Robert Red­ford on movies (he doesn’t watch them), mor­tal­ity (he’s faced it) and em­brac­ing a life­long fear of the ocean

The Weekend Australian - Review - - FRONT PAGE -

Robert Red­ford no longer cares about in­dus­try awards. In fact the ac­tor, whose lat­est film is an all but silent af­fair about a sailor tak­ing on the el­e­ments, doesn’t even go to the movies. But, as the 77-year-old tells El­iz­a­beth El­iz­a­beth Ken­mare, Ken­mare, his star turn in di­rec­tor JC Chan­dor’s All All is is Lost Lost has forced him to pon­der the vi­cis­si­tudes of his own life, in­clud­ing the time seven years ago he faced his own mor­tal­ity in a faulty plane

ALL is Lost is a philo­soph­i­cal en­ter­prise. Through one lit­tle story, you have this idea that men can never just fight na­ture.

I think it’s the ef­fort of try­ing to com­bat the power of na­ture, and there’s noth­ing stronger than na­ture. But it’s pretty in­ter­est­ing to see an in­di­vid­ual, and it’s not like he is look­ing for a storm, as he gets caught in na­ture’s be­hav­iour. The real story is what he does to sur­vive it. But I don’t think it’s philo­soph­i­cal.

Do you ap­proach your roles these days a method ac­tor?

I prob­a­bly re­sist de­scrip­tions like method, but I don’t think you can say this par­tic­u­lar film is de­prived of ev­ery­thing. First of all there is some di­a­logue, there’s very lit­tle, but you can’t say there’s no di­a­logue. You can’t say there’s no in­for­ma­tion about who the man is be­cause there’s a lit­tle in­for­ma­tion. That’s one of the things I re­ally loved about this piece, be­cause JC (Chan­dor) wrote a film that he un­der­stood com­pletely. He un­der­stood from his own ex­pe­ri­ence and his own knowl­edge and skill what sail­ing was about, so he could cre­ate de­tails within it that would have their own dra­matic value, but be­cause it didn’t have too much in­for­ma­tion, and be­cause it didn’t have di­a­logue, for me I en­joyed that be­cause it cre­ated a chal­lenge to be more fully in the char­ac­ter. The busi­ness has changed so much. You all go to movies, and you see that most of the movies are full of ac­tion, full of spe­cial ef­fects, so this was more pure.

Sharks are a fright­en­ing pres­ence in the film. Do you fear them?

Yeah, and be­ing alone. Wa­ter is so pow­er­ful, lots of people are afraid. I think when you put them all to­gether, there are a cou­ple of mo­ments as the char­ac­ter that I like be­cause you could al­low the au­di­ence to imag­ine how you might feel, and that is when he wasn’t fight­ing some­thing, when he wasn’t fight­ing a storm or hav­ing to take care of busi­ness. There are just a few mo­ments in the piece where he just looks out, and he con­tem­plates what’s there. You get this vast ex­pe­ri­ence of what is un­der­neath him in a small boat, it’s miles and miles of deep wa­ter, and I would hope that an au­di­ence feels that sense of alone­ness.

What scares you in ev­ery­day life?

The sea. You get out on that open wa­ter and you imag­ine, scuba div­ing, I have done that, that’s fine, you go all the way out in the mid­dle of the ocean, like the In­dian Ocean, and you are in the mid­dle of nowhere. And you have got miles of wa­ter un­der­neath you, and miles of dis­tance out in front of you, and you are alone on a small boat, it takes some­thing out of you. And in real life, I have been lost.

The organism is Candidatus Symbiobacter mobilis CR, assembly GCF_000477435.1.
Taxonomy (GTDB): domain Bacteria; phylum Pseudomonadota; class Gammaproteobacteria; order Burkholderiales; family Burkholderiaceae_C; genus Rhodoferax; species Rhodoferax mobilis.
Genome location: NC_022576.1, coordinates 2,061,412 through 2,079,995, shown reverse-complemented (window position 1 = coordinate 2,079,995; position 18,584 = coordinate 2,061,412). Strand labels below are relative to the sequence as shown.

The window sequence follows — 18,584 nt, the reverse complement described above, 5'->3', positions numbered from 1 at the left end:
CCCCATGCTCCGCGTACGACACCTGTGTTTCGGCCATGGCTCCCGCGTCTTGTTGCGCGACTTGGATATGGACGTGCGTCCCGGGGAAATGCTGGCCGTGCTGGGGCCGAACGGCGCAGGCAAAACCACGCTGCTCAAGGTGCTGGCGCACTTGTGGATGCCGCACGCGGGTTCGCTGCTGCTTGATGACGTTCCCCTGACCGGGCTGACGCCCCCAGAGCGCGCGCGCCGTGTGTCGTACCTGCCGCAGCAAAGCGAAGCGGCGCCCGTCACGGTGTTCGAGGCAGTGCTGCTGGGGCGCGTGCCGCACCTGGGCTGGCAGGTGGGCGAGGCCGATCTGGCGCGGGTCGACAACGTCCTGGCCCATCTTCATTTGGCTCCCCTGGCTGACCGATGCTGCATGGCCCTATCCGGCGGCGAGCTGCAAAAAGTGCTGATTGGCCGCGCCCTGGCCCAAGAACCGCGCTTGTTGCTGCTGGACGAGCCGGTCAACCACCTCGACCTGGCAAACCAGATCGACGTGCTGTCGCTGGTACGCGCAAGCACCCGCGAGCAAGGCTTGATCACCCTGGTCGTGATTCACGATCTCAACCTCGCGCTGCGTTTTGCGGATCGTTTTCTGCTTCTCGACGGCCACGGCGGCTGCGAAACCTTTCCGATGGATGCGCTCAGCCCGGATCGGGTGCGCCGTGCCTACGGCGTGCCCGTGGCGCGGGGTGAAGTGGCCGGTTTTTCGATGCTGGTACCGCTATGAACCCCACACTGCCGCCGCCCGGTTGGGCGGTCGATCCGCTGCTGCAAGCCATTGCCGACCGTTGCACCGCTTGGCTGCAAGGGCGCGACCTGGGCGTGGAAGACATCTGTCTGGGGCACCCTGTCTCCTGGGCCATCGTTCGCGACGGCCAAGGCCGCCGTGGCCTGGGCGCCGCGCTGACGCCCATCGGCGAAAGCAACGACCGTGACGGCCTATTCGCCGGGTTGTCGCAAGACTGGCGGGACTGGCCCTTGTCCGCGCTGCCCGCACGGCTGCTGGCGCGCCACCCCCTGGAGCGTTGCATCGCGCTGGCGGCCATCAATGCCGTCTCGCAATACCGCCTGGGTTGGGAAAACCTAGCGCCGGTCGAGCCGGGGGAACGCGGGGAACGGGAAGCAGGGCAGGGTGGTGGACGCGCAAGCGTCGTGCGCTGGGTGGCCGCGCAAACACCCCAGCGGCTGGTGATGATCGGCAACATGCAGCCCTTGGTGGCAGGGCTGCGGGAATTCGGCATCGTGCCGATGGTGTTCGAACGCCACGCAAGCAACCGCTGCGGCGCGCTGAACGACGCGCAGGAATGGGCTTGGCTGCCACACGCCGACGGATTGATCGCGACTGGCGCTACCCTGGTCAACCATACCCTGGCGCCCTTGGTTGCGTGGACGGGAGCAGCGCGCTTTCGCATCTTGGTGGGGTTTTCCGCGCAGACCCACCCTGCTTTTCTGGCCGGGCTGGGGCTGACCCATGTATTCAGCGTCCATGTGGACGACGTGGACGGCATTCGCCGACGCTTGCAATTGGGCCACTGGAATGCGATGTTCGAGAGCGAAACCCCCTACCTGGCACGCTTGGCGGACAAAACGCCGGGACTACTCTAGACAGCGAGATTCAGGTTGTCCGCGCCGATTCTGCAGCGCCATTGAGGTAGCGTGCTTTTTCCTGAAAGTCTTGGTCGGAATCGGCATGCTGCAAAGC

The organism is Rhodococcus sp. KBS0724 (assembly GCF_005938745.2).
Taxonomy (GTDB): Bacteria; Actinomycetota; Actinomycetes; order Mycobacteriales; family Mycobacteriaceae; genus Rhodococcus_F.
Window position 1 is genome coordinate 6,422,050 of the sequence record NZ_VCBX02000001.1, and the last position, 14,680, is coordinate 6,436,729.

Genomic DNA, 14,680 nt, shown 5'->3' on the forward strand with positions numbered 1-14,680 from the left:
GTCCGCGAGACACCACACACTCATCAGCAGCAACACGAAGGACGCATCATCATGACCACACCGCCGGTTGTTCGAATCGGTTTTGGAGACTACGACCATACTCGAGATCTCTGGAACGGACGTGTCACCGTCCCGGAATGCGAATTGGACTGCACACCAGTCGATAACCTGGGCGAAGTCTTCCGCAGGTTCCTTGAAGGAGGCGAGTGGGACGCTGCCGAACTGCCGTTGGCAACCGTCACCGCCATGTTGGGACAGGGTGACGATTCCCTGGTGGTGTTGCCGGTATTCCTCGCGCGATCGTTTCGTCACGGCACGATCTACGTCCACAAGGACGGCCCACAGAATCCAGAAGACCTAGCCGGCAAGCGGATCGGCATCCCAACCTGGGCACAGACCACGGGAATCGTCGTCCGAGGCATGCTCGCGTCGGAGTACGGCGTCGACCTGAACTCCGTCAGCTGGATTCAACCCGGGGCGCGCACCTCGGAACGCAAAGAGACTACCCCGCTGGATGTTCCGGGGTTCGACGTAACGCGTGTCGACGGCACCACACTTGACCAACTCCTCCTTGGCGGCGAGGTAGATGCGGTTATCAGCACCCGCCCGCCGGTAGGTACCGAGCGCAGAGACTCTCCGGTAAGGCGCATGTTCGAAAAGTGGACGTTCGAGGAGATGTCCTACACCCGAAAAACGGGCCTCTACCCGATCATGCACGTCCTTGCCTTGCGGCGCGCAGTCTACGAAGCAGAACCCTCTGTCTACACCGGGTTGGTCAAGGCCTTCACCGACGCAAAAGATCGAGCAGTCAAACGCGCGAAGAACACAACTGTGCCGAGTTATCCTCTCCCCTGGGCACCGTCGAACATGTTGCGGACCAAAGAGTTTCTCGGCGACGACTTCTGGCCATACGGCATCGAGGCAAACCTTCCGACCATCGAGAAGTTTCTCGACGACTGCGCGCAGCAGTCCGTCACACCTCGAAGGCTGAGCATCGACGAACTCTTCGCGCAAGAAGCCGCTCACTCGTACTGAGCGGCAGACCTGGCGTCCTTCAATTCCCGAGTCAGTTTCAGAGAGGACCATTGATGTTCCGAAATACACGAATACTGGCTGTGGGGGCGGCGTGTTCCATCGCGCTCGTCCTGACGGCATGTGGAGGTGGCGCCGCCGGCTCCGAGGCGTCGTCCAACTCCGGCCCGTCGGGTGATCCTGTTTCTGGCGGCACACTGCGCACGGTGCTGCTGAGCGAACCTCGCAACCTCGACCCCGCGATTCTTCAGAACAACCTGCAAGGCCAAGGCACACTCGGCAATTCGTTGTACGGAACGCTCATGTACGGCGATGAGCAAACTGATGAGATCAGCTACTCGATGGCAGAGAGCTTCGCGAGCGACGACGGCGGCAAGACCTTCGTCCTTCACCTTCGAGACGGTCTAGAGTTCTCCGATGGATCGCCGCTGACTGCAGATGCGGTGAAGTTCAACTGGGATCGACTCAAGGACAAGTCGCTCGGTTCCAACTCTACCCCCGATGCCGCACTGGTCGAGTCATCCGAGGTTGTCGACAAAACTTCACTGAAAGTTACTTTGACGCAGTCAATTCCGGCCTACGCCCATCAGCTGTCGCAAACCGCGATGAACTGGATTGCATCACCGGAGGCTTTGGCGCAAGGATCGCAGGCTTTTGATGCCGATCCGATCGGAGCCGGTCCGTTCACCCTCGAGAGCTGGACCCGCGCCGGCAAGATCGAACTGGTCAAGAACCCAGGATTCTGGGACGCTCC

In the sea?

No, I have been lost in the moun­tains. But I have been lost in my life, I have lost my sense of things, I lost my bear­ings, I lost my bal­ance on how to think about cer­tain things, but never on the sea, and I think when you asked that ques­tion, and I find that it is re­ally fright­en­ing to be in a sit­u­a­tion like this char­ac­ter is, but I would never do it. JC has been through some­thing sim­i­lar.

The movie starts with your char­ac­ter apol­o­gis­ing, a very pow­er­ful se­quence. What back­story did you imag­ine for this char­ac­ter?

I didn’t imag­ine any­thing more than was there. Just say­ing ``I am sorry’’, that al­lows you to imag­ine there’s a fam­ily in­volved, imag­ine that he is not a hor­ri­ble per­son, he didn’t mur­der any­body, at least I don’t think he did. But he failed at some­thing and maybe this jour­ney he is on is his way of be­ing com­pletely with him­self to find out if he should do some­thing, and that’s all I had, but that was enough for me.

Why did you choose this movie? Did it fit in any theme in your ca­reer, in your life, like na­ture?

Yeah, I think so. This film sat­is­fied a lot of things for me. One of them was about that point when all seems lost. Some people quit. They say, what’s the point? But oth­ers just keep go­ing. I find that a re­ally in­ter­est­ing point in life.

How do you know in your life when to hold on to some­thing and when to let it go?

God, I don’t know. That’s a great ques­tion, but it al­most gets to be ex­is­ten­tial in it­self; in Or­di­nary People, one hangs on, the other doesn’t. It de­pends on the cir­cum­stances and what you are hold­ing on to, it’s what you want to hold on to and what you don’t.

Your char­ac­ter in this film faces some chal­lenges. Do you know where he finds his strength to go on? And where do you find your strength to go on and do things in life?

Well maybe it’s an ef­fort that the man makes to keep from los­ing his mind; if he screams, if he re­ally keeps scream­ing, he will prob­a­bly go off his mind and then he can’t func­tion. You know, when you get re­ally, re­ally fright­ened, your

Robert Red­ford in scenes from his new ocean drama film

All is Lost

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